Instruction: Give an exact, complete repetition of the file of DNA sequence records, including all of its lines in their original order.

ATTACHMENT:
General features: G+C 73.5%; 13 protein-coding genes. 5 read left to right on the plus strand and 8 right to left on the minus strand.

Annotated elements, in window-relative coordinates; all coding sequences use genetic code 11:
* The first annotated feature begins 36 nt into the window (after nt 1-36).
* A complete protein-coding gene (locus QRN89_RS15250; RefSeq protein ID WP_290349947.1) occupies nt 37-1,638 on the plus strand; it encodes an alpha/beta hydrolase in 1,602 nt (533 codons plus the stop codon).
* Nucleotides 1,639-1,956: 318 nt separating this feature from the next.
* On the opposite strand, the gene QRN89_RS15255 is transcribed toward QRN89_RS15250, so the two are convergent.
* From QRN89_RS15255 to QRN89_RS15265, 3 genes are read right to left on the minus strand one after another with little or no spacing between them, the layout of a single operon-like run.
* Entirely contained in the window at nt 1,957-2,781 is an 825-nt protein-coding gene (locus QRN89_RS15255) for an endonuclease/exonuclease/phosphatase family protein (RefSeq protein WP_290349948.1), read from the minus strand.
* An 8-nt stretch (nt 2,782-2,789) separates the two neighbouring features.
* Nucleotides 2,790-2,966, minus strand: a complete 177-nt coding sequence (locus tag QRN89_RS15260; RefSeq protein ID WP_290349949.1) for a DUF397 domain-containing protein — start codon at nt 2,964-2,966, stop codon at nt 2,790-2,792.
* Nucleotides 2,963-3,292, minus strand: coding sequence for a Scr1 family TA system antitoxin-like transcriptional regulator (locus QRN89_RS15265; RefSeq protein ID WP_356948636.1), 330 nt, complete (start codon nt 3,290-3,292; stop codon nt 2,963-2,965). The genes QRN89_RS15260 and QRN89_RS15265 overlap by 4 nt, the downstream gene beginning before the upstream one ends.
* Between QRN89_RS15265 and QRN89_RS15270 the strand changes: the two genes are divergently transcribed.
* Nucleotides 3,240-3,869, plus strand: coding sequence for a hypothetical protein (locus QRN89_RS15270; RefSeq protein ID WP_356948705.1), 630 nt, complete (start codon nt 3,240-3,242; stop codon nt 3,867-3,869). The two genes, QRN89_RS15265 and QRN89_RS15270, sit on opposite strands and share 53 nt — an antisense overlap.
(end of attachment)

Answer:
General features: G+C 73.5%; 13 protein-coding genes. 5 read left to right on the plus strand and 8 right to left on the minus strand.

Annotated elements, in window-relative coordinates; all coding sequences use genetic code 11:
* The first annotated feature begins 36 nt into the window (after nt 1-36).
* A complete protein-coding gene (locus QRN89_RS15250; RefSeq protein ID WP_290349947.1) occupies nt 37-1,638 on the plus strand; it encodes an alpha/beta hydrolase in 1,602 nt (533 codons plus the stop codon).
* Nucleotides 1,639-1,956: 318 nt separating this feature from the next.
* On the opposite strand, the gene QRN89_RS15255 is transcribed toward QRN89_RS15250, so the two are convergent.
* From QRN89_RS15255 to QRN89_RS15265, 3 genes are read right to left on the minus strand one after another with little or no spacing between them, the layout of a single operon-like run.
* Entirely contained in the window at nt 1,957-2,781 is an 825-nt protein-coding gene (locus QRN89_RS15255) for an endonuclease/exonuclease/phosphatase family protein (RefSeq protein WP_290349948.1), read from the minus strand.
* An 8-nt stretch (nt 2,782-2,789) separates the two neighbouring features.
* Nucleotides 2,790-2,966, minus strand: a complete 177-nt coding sequence (locus tag QRN89_RS15260; RefSeq protein ID WP_290349949.1) for a DUF397 domain-containing protein — start codon at nt 2,964-2,966, stop codon at nt 2,790-2,792.
* Nucleotides 2,963-3,292, minus strand: coding sequence for a Scr1 family TA system antitoxin-like transcriptional regulator (locus QRN89_RS15265; RefSeq protein ID WP_356948636.1), 330 nt, complete (start codon nt 3,290-3,292; stop codon nt 2,963-2,965). The genes QRN89_RS15260 and QRN89_RS15265 overlap by 4 nt, the downstream gene beginning before the upstream one ends.
* Between QRN89_RS15265 and QRN89_RS15270 the strand changes: the two genes are divergently transcribed.
* Nucleotides 3,240-3,869, plus strand: coding sequence for a hypothetical protein (locus QRN89_RS15270; RefSeq protein ID WP_356948705.1), 630 nt, complete (start codon nt 3,240-3,242; stop codon nt 3,867-3,869). The two genes, QRN89_RS15265 and QRN89_RS15270, sit on opposite strands and share 53 nt — an antisense overlap.